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Patagonia's mission to save the planet

At the age of 14 years, Yvon Chouinard joined the Southern California Falconry Club. When an adult leader of the club taught the boys how to rappel down cliffs to the Falcon aeries, Chouinard’s passion for rock climbing was born, as well as one of the world’s most innovative entrepreneurs. By 1957, Yvon had taught himself to blacksmith and was making his pitons out of old harvester blades and trying them on early ascents of the north face of Sentinel Rock in Yosemite with his friends. Word spread, and soon Chouinard sold his first product, a climbing piton, out of a small shop in his parent’s backyard for $1.50 each.

When Yvon was not out rock climbing with his friends, he was surfing. His tools were portable, so he could load up his car and travel the California coast, selling gear out of his car to support himself. But profits were slim, and one summer, to feed himself, he bought two cases of dented, canned cat tuna from a damaged-can outlet in San Francisco, supplemented by oatmeal, potatoes, and poached ground squirrel and porcupines.

In 1965, Yvon partnered with Tom Frost and started Chouinard Equipment. By 1970, Chouinard Equipment had become the largest supplier of climbing hardware in the United States. But it also caused environmental problems because its gear damaged the rock, particularly the pitons and how they used them. So Chouinard and Frost decided to minimize the piton business and found an environmentally sound alternative introduced in 1972 — their first big environmental step. By 1972, the company was manufacturing clothing, and in 1973 Patagonia opened its first store in Ventura, California.

After many years of rapid growth, even being included in Inc. Magazine’s list of fastest-growing privately held companies, that growth stopped in 1991 when a recession caused sales to plummet. Their bank called in the company’s revolving note. After laying off 20% of his workforce, Yvon took his top management team to Patagonia to decide what type of company they wanted to be. The evolution of Patagonia began after that retreat.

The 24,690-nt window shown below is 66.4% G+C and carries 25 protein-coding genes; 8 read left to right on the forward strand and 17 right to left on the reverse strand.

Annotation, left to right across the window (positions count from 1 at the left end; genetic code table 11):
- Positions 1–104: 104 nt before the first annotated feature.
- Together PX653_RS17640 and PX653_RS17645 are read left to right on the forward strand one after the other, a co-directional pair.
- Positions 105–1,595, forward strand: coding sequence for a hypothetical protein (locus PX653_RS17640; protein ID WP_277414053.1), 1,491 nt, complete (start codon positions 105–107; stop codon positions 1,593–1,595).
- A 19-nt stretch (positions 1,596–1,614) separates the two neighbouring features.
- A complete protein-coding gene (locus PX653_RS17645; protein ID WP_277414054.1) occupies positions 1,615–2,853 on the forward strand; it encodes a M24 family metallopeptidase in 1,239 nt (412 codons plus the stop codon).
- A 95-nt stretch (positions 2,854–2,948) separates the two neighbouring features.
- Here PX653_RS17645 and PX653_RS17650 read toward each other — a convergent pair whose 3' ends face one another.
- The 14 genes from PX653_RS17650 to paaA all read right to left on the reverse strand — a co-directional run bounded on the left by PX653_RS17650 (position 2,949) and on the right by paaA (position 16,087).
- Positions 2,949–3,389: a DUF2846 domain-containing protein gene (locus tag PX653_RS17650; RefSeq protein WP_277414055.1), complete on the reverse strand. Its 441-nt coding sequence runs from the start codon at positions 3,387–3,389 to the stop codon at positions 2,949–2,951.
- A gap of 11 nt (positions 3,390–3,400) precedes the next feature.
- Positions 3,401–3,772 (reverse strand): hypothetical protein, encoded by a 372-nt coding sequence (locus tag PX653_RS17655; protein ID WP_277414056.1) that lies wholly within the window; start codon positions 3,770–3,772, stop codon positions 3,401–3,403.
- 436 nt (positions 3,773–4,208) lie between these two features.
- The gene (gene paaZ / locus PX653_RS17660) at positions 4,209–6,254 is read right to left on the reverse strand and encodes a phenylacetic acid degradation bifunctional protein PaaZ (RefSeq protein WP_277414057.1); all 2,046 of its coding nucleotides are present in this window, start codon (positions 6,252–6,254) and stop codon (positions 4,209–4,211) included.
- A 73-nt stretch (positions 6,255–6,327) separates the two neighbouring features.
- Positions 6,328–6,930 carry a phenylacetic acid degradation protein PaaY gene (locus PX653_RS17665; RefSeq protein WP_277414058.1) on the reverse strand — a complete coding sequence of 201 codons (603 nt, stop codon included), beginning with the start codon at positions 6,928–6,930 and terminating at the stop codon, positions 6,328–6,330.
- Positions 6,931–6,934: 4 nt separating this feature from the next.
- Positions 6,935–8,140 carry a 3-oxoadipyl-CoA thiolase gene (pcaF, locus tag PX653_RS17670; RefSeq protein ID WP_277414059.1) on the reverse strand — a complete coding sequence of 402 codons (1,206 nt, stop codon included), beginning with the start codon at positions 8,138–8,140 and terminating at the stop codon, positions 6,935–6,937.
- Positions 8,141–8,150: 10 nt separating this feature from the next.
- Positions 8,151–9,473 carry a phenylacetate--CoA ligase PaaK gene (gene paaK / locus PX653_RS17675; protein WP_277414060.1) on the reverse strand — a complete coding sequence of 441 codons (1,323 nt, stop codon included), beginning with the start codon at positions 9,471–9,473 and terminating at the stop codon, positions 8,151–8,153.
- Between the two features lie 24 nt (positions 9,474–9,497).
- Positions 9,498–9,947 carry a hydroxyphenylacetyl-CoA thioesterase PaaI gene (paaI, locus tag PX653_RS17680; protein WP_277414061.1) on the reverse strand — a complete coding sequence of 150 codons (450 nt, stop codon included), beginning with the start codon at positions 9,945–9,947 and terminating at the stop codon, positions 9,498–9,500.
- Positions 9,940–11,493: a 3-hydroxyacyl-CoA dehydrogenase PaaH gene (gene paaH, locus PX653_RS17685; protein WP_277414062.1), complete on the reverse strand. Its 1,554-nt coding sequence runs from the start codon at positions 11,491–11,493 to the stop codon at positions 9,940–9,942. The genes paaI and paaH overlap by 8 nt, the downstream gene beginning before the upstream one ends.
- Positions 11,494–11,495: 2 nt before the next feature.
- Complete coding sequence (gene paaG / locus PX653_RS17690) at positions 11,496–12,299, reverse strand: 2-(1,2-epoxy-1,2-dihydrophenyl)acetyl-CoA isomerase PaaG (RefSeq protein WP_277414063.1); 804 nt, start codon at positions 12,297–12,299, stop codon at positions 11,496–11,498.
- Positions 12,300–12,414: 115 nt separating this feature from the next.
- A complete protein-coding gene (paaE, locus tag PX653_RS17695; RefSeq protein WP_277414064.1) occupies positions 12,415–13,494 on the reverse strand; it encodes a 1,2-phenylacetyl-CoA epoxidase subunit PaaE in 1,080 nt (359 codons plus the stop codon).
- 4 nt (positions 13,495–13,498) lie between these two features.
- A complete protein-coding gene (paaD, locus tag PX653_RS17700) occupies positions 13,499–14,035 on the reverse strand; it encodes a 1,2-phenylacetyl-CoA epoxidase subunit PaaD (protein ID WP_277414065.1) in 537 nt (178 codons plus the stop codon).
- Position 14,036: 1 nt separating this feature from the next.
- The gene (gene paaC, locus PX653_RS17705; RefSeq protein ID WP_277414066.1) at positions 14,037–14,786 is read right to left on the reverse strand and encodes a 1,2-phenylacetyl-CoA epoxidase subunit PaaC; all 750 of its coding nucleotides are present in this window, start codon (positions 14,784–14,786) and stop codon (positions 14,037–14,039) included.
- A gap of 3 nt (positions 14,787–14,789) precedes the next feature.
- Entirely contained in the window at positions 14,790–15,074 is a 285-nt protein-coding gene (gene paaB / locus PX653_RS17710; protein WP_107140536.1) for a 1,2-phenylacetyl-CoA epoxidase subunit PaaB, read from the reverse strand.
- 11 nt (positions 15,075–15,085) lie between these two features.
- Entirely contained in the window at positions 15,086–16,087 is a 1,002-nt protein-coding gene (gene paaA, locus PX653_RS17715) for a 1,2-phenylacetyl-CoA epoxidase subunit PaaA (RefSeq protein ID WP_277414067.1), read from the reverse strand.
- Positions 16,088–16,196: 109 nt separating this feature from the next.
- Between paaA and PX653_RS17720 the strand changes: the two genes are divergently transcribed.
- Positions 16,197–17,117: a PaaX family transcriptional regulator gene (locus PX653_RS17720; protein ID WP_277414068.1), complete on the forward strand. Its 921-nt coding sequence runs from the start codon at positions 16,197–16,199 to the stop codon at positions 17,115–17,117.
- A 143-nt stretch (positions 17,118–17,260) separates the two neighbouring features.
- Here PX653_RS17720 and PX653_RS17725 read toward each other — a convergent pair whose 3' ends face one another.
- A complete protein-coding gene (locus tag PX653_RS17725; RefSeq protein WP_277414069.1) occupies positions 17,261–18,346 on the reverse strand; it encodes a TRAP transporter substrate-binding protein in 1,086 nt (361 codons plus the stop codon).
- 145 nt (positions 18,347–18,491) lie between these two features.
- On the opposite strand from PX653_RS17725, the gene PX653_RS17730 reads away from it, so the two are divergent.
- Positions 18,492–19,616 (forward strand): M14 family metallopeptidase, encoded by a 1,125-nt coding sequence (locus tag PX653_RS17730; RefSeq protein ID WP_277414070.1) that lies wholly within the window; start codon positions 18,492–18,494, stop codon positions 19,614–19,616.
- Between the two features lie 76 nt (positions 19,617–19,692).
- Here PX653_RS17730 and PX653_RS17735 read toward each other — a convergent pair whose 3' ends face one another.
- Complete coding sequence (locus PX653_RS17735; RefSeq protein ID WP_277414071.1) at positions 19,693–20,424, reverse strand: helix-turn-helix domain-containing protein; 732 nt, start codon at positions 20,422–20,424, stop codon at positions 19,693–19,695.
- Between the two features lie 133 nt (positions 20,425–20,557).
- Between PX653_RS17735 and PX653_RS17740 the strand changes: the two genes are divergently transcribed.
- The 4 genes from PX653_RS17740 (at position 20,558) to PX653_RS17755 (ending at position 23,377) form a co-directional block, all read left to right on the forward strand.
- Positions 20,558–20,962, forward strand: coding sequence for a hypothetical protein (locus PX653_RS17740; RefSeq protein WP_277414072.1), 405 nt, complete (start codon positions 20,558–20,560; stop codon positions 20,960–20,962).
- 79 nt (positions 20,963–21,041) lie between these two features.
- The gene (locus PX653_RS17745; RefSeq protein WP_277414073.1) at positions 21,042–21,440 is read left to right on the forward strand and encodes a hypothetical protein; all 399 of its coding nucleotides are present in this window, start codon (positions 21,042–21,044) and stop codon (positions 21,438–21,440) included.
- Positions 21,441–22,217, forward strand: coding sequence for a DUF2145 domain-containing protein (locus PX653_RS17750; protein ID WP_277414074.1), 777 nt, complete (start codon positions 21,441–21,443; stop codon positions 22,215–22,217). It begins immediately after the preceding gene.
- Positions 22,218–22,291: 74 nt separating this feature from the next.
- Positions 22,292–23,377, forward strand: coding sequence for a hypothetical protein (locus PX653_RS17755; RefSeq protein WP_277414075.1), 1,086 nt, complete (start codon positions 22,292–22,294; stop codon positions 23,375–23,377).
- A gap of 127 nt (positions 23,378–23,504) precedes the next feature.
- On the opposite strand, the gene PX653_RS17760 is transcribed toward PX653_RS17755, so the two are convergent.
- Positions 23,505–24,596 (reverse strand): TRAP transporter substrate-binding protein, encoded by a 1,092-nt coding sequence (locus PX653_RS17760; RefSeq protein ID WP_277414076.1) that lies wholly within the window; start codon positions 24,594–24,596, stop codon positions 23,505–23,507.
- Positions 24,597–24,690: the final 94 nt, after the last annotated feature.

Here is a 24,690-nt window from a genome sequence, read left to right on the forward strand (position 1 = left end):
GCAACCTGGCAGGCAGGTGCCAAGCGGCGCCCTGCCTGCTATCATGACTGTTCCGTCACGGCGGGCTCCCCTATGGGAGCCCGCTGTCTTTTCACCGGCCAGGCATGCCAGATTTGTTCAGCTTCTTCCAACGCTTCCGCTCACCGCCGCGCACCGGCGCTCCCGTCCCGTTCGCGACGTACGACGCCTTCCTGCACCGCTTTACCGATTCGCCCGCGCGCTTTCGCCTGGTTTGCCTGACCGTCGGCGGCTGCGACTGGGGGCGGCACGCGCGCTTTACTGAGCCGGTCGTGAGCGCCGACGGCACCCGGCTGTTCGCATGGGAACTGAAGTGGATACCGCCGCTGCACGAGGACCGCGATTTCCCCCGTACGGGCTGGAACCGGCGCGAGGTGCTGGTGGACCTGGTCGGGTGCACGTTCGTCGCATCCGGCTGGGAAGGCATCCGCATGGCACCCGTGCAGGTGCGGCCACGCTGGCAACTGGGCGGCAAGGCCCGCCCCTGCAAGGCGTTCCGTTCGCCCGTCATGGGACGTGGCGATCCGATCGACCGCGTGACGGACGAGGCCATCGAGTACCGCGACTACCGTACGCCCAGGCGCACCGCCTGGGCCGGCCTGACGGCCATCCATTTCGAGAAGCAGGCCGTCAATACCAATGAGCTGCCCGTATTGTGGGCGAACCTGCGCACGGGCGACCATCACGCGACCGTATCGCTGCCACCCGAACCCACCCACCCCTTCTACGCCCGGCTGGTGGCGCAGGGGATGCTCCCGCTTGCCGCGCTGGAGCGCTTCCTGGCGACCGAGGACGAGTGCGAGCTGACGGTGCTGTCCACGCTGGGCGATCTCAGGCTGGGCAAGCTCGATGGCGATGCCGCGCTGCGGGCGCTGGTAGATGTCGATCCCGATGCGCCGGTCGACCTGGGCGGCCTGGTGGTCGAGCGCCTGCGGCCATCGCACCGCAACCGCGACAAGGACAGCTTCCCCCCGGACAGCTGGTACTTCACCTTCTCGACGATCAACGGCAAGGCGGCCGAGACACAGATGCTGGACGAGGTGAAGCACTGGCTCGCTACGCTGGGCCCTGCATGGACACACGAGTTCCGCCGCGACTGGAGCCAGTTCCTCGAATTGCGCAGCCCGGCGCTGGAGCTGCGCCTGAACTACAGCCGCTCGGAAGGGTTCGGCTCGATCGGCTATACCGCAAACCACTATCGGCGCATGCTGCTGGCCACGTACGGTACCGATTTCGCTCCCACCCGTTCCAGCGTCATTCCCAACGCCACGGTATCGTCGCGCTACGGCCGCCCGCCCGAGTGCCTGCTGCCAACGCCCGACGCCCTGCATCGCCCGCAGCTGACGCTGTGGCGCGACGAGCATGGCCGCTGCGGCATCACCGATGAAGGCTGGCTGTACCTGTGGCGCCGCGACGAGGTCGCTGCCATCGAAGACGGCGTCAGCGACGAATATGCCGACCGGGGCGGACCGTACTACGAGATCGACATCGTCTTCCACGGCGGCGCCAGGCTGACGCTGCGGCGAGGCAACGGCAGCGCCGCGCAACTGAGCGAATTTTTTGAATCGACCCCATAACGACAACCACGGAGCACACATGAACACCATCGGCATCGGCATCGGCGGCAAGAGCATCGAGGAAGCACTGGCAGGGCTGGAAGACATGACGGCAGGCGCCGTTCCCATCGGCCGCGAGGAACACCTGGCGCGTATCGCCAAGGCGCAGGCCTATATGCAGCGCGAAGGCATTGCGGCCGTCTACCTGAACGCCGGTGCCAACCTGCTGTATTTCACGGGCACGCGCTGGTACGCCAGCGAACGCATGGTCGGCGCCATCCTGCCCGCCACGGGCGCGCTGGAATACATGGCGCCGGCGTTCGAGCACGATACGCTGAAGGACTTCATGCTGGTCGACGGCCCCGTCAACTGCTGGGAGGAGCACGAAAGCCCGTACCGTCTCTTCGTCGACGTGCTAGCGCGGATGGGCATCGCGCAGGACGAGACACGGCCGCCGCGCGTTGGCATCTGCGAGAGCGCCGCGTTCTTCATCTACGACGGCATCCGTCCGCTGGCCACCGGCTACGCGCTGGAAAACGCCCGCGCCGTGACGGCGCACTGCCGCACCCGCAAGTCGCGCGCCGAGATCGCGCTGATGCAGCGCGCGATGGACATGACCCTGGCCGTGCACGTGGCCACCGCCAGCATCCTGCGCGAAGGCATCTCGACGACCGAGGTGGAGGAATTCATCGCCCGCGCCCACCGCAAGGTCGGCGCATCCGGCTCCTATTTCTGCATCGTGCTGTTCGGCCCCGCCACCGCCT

By 2022 it was clear to most what type of company Patagonia not only wanted to be but what kind of company Patagonia was. From healthy foods in the cafeteria to company-organized ski trips to an onsite childcare center, the Patagonia company became a family-friendly community.

But if any doubt remained, in August of 2022, the family irrevocably transferred all the company’s voting stock into a newly established trust, the Patagonia Purpose Trust. The Chouinards donated the remaining common shares to a newly established nonprofit called the Holdfast Collect. The family received no tax benefits for their donation.

As a leader and socially responsible entrepreneur, Chouinard has been innovative in protecting the environment, aiming to “create the best quality with the least impact.” He is considered a trailblazer and a leader in the apparel industry. Other mega-corporations such as The North Face, Walmart, Levi Straus, and Nike have followed similar sustainability processes. But, profit maximization with Patagonia was never Chouinard’s intent. In his eyes, he feels that Patagonia is his opportunity to do good in the world and that it’s a way to demonstrate to other corporations that they, too, can lead by example. Although it is not precisely Chouinard’s intent to be a successful entrepreneur, his actions inadvertently make him one.

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